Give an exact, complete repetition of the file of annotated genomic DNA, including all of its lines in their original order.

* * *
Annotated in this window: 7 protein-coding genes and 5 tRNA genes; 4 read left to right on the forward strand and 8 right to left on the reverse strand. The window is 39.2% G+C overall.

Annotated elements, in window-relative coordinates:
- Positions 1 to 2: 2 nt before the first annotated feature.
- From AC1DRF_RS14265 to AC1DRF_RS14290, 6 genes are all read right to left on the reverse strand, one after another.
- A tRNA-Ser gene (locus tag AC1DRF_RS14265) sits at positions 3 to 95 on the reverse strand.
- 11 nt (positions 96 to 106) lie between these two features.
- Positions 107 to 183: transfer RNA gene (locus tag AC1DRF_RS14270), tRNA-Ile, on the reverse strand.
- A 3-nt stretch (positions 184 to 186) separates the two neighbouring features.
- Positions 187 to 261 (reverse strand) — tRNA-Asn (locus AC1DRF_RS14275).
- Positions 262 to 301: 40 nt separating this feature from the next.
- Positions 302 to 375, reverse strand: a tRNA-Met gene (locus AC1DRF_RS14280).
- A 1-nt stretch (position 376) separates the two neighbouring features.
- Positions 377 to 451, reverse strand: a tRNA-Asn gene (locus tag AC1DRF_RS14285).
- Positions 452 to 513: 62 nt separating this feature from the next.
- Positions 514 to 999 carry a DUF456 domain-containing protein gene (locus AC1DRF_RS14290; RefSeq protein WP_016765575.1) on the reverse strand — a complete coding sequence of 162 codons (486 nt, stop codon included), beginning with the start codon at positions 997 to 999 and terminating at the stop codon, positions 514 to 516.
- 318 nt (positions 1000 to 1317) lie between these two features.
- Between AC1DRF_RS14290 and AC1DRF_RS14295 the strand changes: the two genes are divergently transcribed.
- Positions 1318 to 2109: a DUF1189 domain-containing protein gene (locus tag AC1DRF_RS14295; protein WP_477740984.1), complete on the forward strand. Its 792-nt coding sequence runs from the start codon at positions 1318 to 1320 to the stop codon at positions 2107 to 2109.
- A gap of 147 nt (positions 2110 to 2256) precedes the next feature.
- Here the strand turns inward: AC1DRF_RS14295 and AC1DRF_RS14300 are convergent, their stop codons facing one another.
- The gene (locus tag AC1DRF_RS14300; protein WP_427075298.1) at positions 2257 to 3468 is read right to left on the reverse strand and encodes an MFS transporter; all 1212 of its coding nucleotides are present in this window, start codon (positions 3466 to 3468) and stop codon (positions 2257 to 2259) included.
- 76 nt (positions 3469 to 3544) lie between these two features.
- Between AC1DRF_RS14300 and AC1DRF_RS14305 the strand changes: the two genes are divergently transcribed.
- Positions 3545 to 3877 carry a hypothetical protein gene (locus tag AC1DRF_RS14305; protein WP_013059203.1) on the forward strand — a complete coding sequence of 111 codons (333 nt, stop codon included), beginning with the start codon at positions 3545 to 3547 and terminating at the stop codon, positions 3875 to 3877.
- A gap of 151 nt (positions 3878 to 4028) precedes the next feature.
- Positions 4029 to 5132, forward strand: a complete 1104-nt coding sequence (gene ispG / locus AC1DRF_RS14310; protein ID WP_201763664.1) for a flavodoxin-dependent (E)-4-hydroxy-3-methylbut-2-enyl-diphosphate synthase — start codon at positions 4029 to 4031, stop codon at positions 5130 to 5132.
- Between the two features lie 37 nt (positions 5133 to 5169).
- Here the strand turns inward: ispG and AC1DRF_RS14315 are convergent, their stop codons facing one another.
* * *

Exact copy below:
Annotated in this window: 7 protein-coding genes and 5 tRNA genes; 4 read left to right on the forward strand and 8 right to left on the reverse strand. The window is 39.2% G+C overall.

Annotated elements, in window-relative coordinates:
- Positions 1 to 2: 2 nt before the first annotated feature.
- From AC1DRF_RS14265 to AC1DRF_RS14290, 6 genes are all read right to left on the reverse strand, one after another.
- A tRNA-Ser gene (locus tag AC1DRF_RS14265) sits at positions 3 to 95 on the reverse strand.
- 11 nt (positions 96 to 106) lie between these two features.
- Positions 107 to 183: transfer RNA gene (locus tag AC1DRF_RS14270), tRNA-Ile, on the reverse strand.
- A 3-nt stretch (positions 184 to 186) separates the two neighbouring features.
- Positions 187 to 261 (reverse strand) — tRNA-Asn (locus AC1DRF_RS14275).
- Positions 262 to 301: 40 nt separating this feature from the next.
- Positions 302 to 375, reverse strand: a tRNA-Met gene (locus AC1DRF_RS14280).
- A 1-nt stretch (position 376) separates the two neighbouring features.
- Positions 377 to 451, reverse strand: a tRNA-Asn gene (locus tag AC1DRF_RS14285).
- Positions 452 to 513: 62 nt separating this feature from the next.
- Positions 514 to 999 carry a DUF456 domain-containing protein gene (locus AC1DRF_RS14290; RefSeq protein WP_016765575.1) on the reverse strand — a complete coding sequence of 162 codons (486 nt, stop codon included), beginning with the start codon at positions 997 to 999 and terminating at the stop codon, positions 514 to 516.
- 318 nt (positions 1000 to 1317) lie between these two features.
- Between AC1DRF_RS14290 and AC1DRF_RS14295 the strand changes: the two genes are divergently transcribed.
- Positions 1318 to 2109: a DUF1189 domain-containing protein gene (locus tag AC1DRF_RS14295; protein WP_477740984.1), complete on the forward strand. Its 792-nt coding sequence runs from the start codon at positions 1318 to 1320 to the stop codon at positions 2107 to 2109.
- A gap of 147 nt (positions 2110 to 2256) precedes the next feature.
- Here the strand turns inward: AC1DRF_RS14295 and AC1DRF_RS14300 are convergent, their stop codons facing one another.
- The gene (locus tag AC1DRF_RS14300; protein WP_427075298.1) at positions 2257 to 3468 is read right to left on the reverse strand and encodes an MFS transporter; all 1212 of its coding nucleotides are present in this window, start codon (positions 3466 to 3468) and stop codon (positions 2257 to 2259) included.
- 76 nt (positions 3469 to 3544) lie between these two features.
- Between AC1DRF_RS14300 and AC1DRF_RS14305 the strand changes: the two genes are divergently transcribed.
- Positions 3545 to 3877 carry a hypothetical protein gene (locus tag AC1DRF_RS14305; protein WP_013059203.1) on the forward strand — a complete coding sequence of 111 codons (333 nt, stop codon included), beginning with the start codon at positions 3545 to 3547 and terminating at the stop codon, positions 3875 to 3877.
- A gap of 151 nt (positions 3878 to 4028) precedes the next feature.
- Positions 4029 to 5132, forward strand: a complete 1104-nt coding sequence (gene ispG / locus AC1DRF_RS14310; protein ID WP_201763664.1) for a flavodoxin-dependent (E)-4-hydroxy-3-methylbut-2-enyl-diphosphate synthase — start codon at positions 4029 to 4031, stop codon at positions 5130 to 5132.
- Between the two features lie 37 nt (positions 5133 to 5169).
- Here the strand turns inward: ispG and AC1DRF_RS14315 are convergent, their stop codons facing one another.